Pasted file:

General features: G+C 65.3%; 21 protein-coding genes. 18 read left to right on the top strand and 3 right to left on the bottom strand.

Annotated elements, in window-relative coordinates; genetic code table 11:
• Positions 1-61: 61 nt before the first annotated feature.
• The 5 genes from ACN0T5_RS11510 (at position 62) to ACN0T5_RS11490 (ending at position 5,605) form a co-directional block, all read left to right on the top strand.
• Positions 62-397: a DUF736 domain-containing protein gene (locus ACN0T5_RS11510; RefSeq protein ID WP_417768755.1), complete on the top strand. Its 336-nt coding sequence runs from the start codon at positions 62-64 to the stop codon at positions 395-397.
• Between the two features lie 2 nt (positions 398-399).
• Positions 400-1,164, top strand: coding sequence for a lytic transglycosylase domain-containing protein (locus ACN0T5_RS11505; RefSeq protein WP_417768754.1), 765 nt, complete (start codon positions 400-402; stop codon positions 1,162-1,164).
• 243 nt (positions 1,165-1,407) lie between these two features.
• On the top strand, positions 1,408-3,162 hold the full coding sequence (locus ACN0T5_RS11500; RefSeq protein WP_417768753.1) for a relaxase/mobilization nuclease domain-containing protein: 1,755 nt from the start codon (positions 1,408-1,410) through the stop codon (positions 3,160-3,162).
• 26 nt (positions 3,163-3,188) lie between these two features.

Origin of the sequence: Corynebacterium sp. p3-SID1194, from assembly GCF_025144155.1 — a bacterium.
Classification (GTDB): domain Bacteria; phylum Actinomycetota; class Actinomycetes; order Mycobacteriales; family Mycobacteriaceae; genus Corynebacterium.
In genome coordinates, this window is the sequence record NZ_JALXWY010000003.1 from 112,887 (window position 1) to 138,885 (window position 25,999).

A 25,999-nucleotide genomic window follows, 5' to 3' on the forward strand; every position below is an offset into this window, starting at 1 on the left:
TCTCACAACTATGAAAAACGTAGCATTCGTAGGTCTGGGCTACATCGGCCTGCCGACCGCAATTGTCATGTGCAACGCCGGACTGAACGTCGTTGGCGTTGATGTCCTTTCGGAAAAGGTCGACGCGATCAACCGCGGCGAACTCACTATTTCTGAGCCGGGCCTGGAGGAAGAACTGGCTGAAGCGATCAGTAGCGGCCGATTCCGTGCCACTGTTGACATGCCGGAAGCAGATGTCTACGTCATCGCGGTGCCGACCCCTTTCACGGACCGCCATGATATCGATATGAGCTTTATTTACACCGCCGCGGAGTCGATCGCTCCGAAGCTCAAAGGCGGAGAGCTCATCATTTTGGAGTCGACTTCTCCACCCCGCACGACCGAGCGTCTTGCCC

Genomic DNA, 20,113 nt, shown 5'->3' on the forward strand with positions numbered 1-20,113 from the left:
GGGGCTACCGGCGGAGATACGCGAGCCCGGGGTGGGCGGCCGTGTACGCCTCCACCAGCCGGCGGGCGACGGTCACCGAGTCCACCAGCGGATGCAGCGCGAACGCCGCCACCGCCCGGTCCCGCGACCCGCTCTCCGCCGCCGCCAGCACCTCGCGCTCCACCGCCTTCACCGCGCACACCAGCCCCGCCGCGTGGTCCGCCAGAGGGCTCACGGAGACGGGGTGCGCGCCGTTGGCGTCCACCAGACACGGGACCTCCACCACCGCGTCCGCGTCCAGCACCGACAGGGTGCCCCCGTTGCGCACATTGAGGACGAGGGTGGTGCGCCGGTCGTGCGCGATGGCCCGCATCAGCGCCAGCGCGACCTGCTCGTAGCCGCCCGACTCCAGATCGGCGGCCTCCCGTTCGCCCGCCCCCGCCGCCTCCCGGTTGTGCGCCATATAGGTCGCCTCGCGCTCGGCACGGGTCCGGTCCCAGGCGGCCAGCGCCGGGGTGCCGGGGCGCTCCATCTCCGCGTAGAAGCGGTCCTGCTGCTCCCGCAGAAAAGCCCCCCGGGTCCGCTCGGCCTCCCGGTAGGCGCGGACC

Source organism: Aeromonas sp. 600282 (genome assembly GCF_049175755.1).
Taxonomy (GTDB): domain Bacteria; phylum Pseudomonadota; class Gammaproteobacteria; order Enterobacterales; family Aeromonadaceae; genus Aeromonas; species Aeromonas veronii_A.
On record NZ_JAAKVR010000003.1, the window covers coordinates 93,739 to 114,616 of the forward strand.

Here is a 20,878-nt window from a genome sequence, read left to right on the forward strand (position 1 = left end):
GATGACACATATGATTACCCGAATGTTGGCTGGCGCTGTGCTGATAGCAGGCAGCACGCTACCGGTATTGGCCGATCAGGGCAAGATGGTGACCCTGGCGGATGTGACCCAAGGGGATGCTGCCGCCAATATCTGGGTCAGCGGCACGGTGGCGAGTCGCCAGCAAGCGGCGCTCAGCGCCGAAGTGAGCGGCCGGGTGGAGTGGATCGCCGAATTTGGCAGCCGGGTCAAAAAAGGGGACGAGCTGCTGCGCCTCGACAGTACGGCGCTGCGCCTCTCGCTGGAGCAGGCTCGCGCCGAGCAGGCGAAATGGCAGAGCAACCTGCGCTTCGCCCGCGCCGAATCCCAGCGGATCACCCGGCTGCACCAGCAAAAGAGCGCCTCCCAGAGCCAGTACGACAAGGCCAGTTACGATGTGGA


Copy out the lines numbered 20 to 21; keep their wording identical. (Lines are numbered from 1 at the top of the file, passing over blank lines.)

On record NZ_JAAKVR010000003.1, the window covers coordinates 93,739 to 114,616 of the forward strand.

Here is a 20,878-nt window from a genome sequence, read left to right on the forward strand (position 1 = left end):